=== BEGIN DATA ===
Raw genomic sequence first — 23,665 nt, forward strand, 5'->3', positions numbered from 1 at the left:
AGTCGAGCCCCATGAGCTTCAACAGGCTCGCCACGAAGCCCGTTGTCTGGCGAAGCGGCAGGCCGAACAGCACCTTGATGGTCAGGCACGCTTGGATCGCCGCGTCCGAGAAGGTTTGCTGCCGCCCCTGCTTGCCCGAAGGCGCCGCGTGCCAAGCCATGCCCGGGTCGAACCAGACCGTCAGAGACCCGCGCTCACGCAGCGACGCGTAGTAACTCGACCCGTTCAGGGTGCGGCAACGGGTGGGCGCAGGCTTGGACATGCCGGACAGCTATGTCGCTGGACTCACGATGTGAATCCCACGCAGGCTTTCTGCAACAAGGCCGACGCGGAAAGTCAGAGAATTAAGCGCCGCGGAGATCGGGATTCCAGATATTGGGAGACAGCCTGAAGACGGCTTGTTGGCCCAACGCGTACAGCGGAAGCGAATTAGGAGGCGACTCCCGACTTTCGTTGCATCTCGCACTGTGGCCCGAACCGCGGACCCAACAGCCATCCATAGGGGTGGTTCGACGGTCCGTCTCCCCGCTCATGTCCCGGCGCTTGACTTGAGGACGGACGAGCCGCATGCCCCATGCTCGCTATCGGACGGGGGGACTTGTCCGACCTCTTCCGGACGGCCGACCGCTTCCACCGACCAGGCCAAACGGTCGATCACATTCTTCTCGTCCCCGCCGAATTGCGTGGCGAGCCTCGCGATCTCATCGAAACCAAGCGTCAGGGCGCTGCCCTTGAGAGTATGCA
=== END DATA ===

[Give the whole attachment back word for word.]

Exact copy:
Raw genomic sequence first — 23,665 nt, forward strand, 5'->3', positions numbered from 1 at the left:
AGTCGAGCCCCATGAGCTTCAACAGGCTCGCCACGAAGCCCGTTGTCTGGCGAAGCGGCAGGCCGAACAGCACCTTGATGGTCAGGCACGCTTGGATCGCCGCGTCCGAGAAGGTTTGCTGCCGCCCCTGCTTGCCCGAAGGCGCCGCGTGCCAAGCCATGCCCGGGTCGAACCAGACCGTCAGAGACCCGCGCTCACGCAGCGACGCGTAGTAACTCGACCCGTTCAGGGTGCGGCAACGGGTGGGCGCAGGCTTGGACATGCCGGACAGCTATGTCGCTGGACTCACGATGTGAATCCCACGCAGGCTTTCTGCAACAAGGCCGACGCGGAAAGTCAGAGAATTAAGCGCCGCGGAGATCGGGATTCCAGATATTGGGAGACAGCCTGAAGACGGCTTGTTGGCCCAACGCGTACAGCGGAAGCGAATTAGGAGGCGACTCCCGACTTTCGTTGCATCTCGCACTGTGGCCCGAACCGCGGACCCAACAGCCATCCATAGGGGTGGTTCGACGGTCCGTCTCCCCGCTCATGTCCCGGCGCTTGACTTGAGGACGGACGAGCCGCATGCCCCATGCTCGCTATCGGACGGGGGGACTTGTCCGACCTCTTCCGGACGGCCGACCGCTTCCACCGACCAGGCCAAACGGTCGATCACATTCTTCTCGTCCCCGCCGAATTGCGTGGCGAGCCTCGCGATCTCATCGAAACCAAGCGTCAGGGCGCTGCCCTTGAGAGTATGCA